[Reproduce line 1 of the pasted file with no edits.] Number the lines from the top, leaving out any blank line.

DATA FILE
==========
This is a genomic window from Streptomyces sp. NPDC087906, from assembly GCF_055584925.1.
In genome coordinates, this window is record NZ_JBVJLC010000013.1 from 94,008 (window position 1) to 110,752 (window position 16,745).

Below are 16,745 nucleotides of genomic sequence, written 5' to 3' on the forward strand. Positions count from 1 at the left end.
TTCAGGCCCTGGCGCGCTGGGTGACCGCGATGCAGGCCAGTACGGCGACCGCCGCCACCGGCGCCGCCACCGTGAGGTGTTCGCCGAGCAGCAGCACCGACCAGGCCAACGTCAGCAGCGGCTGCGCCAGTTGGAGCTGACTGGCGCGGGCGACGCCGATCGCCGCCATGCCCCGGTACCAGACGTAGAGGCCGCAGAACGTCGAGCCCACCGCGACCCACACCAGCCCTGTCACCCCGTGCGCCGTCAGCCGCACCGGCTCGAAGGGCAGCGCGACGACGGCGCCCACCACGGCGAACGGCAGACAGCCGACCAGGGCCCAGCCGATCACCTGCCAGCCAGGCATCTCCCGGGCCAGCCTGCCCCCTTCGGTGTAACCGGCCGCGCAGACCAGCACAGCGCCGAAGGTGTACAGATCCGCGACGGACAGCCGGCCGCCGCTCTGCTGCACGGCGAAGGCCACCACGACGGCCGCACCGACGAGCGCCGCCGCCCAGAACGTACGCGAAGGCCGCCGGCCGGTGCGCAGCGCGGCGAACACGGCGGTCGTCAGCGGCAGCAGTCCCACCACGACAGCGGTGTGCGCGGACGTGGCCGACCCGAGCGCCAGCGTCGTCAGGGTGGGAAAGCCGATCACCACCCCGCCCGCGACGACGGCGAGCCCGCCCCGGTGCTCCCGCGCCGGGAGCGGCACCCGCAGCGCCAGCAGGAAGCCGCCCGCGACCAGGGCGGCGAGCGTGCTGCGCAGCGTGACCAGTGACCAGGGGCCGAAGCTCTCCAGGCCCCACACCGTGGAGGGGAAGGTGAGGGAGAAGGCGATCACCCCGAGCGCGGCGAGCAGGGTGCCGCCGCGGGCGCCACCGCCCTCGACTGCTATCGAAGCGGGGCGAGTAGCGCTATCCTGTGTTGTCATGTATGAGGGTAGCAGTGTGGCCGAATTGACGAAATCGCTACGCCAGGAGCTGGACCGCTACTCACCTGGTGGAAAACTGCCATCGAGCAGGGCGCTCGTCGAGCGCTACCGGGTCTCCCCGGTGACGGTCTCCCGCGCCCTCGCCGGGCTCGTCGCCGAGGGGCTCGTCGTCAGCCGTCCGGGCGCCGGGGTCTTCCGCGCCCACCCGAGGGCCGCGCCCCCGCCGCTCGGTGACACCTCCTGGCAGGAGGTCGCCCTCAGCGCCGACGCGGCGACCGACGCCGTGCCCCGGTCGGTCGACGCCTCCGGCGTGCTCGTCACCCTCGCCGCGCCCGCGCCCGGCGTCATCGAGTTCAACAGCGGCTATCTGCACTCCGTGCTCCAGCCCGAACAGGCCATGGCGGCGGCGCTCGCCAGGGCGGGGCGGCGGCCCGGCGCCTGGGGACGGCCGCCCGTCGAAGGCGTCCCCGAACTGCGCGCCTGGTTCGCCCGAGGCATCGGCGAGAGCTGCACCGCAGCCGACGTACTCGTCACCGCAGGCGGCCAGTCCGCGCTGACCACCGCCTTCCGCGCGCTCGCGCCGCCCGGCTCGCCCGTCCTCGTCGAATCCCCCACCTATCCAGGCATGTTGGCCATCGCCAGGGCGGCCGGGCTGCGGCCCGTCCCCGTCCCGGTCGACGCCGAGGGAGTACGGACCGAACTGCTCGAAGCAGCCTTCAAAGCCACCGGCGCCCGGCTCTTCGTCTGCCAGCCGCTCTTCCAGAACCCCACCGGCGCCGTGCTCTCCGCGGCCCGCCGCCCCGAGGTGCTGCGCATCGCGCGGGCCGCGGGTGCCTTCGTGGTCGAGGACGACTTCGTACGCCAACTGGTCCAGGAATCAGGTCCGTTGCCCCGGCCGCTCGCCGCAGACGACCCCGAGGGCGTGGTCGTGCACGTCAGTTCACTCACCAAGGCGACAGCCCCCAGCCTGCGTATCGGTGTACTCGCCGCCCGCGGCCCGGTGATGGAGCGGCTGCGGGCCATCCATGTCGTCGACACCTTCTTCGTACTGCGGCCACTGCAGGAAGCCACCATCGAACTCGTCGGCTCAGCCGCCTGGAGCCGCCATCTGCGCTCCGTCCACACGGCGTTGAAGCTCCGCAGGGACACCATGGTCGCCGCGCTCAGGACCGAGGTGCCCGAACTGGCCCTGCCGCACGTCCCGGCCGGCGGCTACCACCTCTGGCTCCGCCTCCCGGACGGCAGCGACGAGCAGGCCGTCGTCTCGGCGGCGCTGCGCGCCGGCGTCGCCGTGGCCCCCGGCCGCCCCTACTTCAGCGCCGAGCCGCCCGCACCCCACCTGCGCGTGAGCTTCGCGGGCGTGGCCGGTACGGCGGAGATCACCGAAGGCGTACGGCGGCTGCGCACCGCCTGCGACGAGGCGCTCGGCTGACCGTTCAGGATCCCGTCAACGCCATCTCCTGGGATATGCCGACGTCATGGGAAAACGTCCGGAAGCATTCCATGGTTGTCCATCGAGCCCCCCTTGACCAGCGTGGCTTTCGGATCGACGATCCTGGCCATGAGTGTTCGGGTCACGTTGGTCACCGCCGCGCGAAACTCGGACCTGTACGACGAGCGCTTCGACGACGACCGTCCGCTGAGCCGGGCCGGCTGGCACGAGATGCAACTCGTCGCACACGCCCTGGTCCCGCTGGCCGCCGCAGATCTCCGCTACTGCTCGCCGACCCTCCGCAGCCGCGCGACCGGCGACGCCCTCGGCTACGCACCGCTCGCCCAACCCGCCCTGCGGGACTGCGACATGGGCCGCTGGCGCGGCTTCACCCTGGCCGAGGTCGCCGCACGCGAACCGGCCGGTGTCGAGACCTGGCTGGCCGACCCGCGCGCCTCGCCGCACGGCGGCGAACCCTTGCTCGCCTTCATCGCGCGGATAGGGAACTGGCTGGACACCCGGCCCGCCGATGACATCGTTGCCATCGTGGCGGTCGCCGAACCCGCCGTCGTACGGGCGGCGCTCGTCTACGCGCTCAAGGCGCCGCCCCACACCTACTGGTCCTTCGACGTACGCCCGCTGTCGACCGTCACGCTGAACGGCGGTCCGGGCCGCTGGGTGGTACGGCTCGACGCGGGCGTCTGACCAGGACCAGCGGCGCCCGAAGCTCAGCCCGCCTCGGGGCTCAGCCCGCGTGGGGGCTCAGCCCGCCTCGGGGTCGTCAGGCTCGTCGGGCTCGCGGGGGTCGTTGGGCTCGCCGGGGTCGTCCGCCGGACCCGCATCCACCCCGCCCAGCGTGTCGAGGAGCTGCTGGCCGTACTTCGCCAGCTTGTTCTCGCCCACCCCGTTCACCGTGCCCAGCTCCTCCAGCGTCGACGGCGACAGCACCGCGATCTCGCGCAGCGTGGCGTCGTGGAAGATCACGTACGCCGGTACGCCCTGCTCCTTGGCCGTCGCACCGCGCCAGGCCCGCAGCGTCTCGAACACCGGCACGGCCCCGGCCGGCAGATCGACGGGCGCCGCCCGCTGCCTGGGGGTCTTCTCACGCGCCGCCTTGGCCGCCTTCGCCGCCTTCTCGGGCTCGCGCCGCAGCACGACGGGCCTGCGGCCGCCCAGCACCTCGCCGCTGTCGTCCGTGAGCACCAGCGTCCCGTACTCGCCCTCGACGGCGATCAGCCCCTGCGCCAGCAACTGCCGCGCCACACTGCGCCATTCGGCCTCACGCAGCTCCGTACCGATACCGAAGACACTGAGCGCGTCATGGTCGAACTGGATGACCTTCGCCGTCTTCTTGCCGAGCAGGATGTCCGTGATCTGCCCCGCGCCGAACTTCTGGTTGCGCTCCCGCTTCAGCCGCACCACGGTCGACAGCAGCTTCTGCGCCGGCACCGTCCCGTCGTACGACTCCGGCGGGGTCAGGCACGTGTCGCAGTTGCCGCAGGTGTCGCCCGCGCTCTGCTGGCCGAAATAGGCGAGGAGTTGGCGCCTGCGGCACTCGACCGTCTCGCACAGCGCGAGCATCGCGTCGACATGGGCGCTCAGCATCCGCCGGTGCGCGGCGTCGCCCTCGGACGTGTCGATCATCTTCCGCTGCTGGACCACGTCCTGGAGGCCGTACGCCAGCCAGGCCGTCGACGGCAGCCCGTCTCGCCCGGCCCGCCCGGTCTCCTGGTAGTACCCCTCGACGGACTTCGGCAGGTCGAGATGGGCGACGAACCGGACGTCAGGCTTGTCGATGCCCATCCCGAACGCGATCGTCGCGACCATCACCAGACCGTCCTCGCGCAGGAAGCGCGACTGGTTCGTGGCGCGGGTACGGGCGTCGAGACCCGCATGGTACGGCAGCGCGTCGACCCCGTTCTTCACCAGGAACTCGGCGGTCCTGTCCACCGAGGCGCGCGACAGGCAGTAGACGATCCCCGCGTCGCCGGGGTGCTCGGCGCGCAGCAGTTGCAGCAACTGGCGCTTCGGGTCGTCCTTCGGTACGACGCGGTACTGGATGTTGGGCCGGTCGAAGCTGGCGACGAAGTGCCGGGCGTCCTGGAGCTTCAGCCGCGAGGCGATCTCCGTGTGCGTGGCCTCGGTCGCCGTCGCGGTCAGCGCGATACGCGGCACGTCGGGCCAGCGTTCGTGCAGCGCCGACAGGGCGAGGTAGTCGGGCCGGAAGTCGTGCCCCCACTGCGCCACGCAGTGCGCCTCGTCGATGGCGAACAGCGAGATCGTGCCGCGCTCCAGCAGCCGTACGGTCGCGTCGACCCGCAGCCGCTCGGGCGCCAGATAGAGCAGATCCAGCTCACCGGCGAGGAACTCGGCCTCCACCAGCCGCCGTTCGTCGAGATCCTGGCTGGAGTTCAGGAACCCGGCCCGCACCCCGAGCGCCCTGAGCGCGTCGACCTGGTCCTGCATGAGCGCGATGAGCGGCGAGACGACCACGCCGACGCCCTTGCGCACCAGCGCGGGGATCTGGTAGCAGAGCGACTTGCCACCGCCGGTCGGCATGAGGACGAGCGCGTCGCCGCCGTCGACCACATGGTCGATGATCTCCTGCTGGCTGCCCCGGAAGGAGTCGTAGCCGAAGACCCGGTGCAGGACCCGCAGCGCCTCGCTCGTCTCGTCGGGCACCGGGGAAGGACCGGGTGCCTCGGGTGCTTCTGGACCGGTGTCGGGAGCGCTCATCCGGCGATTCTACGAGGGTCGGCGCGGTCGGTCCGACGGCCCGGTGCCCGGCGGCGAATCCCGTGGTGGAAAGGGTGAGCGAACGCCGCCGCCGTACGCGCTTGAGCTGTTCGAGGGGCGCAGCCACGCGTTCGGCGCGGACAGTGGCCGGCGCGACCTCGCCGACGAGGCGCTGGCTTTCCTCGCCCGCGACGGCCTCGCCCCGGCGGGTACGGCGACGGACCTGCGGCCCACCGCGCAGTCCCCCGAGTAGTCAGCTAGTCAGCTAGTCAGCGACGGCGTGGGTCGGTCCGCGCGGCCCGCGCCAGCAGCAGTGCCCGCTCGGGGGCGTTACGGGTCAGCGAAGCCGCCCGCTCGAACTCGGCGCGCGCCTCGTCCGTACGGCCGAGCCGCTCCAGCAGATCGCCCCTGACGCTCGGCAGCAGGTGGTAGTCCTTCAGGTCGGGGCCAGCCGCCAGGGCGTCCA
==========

This is a genomic window from Streptomyces sp. NPDC087906, from assembly GCF_055584925.1.